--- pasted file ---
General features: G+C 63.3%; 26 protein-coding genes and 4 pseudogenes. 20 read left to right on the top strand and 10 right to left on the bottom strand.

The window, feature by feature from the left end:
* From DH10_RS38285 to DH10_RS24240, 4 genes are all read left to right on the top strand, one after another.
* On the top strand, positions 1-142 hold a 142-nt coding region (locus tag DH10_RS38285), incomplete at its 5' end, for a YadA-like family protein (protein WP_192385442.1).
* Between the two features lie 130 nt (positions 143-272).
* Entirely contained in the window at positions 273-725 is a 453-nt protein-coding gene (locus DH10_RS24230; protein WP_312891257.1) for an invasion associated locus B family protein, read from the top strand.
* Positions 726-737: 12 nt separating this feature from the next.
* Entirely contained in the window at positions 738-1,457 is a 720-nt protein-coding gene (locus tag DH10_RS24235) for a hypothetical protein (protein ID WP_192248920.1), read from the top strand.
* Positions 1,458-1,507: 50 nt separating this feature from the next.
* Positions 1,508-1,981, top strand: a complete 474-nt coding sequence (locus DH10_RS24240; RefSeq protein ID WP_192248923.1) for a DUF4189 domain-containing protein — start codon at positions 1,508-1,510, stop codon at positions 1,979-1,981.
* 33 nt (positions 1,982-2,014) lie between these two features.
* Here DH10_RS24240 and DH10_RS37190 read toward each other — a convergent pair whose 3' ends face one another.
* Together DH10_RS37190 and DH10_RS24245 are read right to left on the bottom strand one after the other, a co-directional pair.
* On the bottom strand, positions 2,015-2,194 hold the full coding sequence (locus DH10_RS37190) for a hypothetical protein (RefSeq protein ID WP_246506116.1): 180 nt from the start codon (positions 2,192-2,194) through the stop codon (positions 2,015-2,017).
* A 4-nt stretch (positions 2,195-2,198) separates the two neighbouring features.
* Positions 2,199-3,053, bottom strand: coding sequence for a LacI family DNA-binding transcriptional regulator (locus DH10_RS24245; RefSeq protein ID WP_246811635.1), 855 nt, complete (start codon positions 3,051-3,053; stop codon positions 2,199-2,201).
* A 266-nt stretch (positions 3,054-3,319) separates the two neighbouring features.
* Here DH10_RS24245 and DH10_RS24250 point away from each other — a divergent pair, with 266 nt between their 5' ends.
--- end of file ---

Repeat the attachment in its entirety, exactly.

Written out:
General features: G+C 63.3%; 26 protein-coding genes and 4 pseudogenes. 20 read left to right on the top strand and 10 right to left on the bottom strand.

The window, feature by feature from the left end:
* From DH10_RS38285 to DH10_RS24240, 4 genes are all read left to right on the top strand, one after another.
* On the top strand, positions 1-142 hold a 142-nt coding region (locus tag DH10_RS38285), incomplete at its 5' end, for a YadA-like family protein (protein WP_192385442.1).
* Between the two features lie 130 nt (positions 143-272).
* Entirely contained in the window at positions 273-725 is a 453-nt protein-coding gene (locus DH10_RS24230; protein WP_312891257.1) for an invasion associated locus B family protein, read from the top strand.
* Positions 726-737: 12 nt separating this feature from the next.
* Entirely contained in the window at positions 738-1,457 is a 720-nt protein-coding gene (locus tag DH10_RS24235) for a hypothetical protein (protein ID WP_192248920.1), read from the top strand.
* Positions 1,458-1,507: 50 nt separating this feature from the next.
* Positions 1,508-1,981, top strand: a complete 474-nt coding sequence (locus DH10_RS24240; RefSeq protein ID WP_192248923.1) for a DUF4189 domain-containing protein — start codon at positions 1,508-1,510, stop codon at positions 1,979-1,981.
* 33 nt (positions 1,982-2,014) lie between these two features.
* Here DH10_RS24240 and DH10_RS37190 read toward each other — a convergent pair whose 3' ends face one another.
* Together DH10_RS37190 and DH10_RS24245 are read right to left on the bottom strand one after the other, a co-directional pair.
* On the bottom strand, positions 2,015-2,194 hold the full coding sequence (locus DH10_RS37190) for a hypothetical protein (RefSeq protein ID WP_246506116.1): 180 nt from the start codon (positions 2,192-2,194) through the stop codon (positions 2,015-2,017).
* A 4-nt stretch (positions 2,195-2,198) separates the two neighbouring features.
* Positions 2,199-3,053, bottom strand: coding sequence for a LacI family DNA-binding transcriptional regulator (locus DH10_RS24245; RefSeq protein ID WP_246811635.1), 855 nt, complete (start codon positions 3,051-3,053; stop codon positions 2,199-2,201).
* A 266-nt stretch (positions 3,054-3,319) separates the two neighbouring features.
* Here DH10_RS24245 and DH10_RS24250 point away from each other — a divergent pair, with 266 nt between their 5' ends.